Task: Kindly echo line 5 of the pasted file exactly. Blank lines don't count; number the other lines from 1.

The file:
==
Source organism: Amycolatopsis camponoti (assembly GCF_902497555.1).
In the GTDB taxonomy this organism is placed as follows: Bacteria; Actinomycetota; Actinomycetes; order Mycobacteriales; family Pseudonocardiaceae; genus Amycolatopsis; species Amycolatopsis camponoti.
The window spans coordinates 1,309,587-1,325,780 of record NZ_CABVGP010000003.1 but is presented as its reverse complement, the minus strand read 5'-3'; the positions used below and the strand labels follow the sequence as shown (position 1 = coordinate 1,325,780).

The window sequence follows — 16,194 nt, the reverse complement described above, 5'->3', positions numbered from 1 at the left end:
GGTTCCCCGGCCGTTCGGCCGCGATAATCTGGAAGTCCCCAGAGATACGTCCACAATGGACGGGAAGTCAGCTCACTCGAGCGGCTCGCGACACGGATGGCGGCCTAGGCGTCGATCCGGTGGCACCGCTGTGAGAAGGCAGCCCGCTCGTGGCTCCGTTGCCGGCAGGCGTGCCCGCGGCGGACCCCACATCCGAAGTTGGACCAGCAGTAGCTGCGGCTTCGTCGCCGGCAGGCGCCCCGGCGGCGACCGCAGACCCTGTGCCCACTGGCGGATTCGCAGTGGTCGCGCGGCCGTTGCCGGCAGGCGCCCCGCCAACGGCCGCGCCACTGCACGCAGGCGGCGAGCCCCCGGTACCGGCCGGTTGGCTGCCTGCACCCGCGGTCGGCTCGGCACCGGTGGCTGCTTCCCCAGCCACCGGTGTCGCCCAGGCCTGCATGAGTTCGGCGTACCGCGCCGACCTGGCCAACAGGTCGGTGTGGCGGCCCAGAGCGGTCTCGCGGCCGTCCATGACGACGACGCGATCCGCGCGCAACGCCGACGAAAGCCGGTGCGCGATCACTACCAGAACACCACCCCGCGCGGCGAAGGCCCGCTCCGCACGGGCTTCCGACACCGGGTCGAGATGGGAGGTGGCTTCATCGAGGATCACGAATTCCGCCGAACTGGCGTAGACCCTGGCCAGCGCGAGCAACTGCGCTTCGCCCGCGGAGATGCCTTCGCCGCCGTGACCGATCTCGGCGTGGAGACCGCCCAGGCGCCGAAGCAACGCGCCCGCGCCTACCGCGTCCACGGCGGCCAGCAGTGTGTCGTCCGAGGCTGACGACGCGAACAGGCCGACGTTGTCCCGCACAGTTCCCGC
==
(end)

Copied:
GGTTCCCCGGCCGTTCGGCCGCGATAATCTGGAAGTCCCCAGAGATACGTCCACAATGGACGGGAAGTCAGCTCACTCGAGCGGCTCGCGACACGGATGGCGGCCTAGGCGTCGATCCGGTGGCACCGCTGTGAGAAGGCAGCCCGCTCGTGGCTCCGTTGCCGGCAGGCGTGCCCGCGGCGGACCCCACATCCGAAGTTGGACCAGCAGTAGCTGCGGCTTCGTCGCCGGCAGGCGCCCCGGCGGCGACCGCAGACCCTGTGCCCACTGGCGGATTCGCAGTGGTCGCGCGGCCGTTGCCGGCAGGCGCCCCGCCAACGGCCGCGCCACTGCACGCAGGCGGCGAGCCCCCGGTACCGGCCGGTTGGCTGCCTGCACCCGCGGTCGGCTCGGCACCGGTGGCTGCTTCCCCAGCCACCGGTGTCGCCCAGGCCTGCATGAGTTCGGCGTACCGCGCCGACCTGGCCAACAGGTCGGTGTGGCGGCCCAGAGCGGTCTCGCGGCCGTCCATGACGACGACGCGATCCGCGCGCAACGCCGACGAAAGCCGGTGCGCGATCACTACCAGAACACCACCCCGCGCGGCGAAGGCCCGCTCCGCACGGGCTTCCGACACCGGGTCGAGATGGGAGGTGGCTTCATCGAGGATCACGAATTCCGCCGAACTGGCGTAGACCCTGGCCAGCGCGAGCAACTGCGCTTCGCCCGCGGAGATGCCTTCGCCGCCGTGACCGATCTCGGCGTGGAGACCGCCCAGGCGCCGAAGCAACGCGCCCGCGCCTACCGCGTCCACGGCGGCCAGCAGTGTGTCGTCCGAGGCTGACGACGCGAACAGGCCGACGTTGTCCCGCACAGTTCCCGC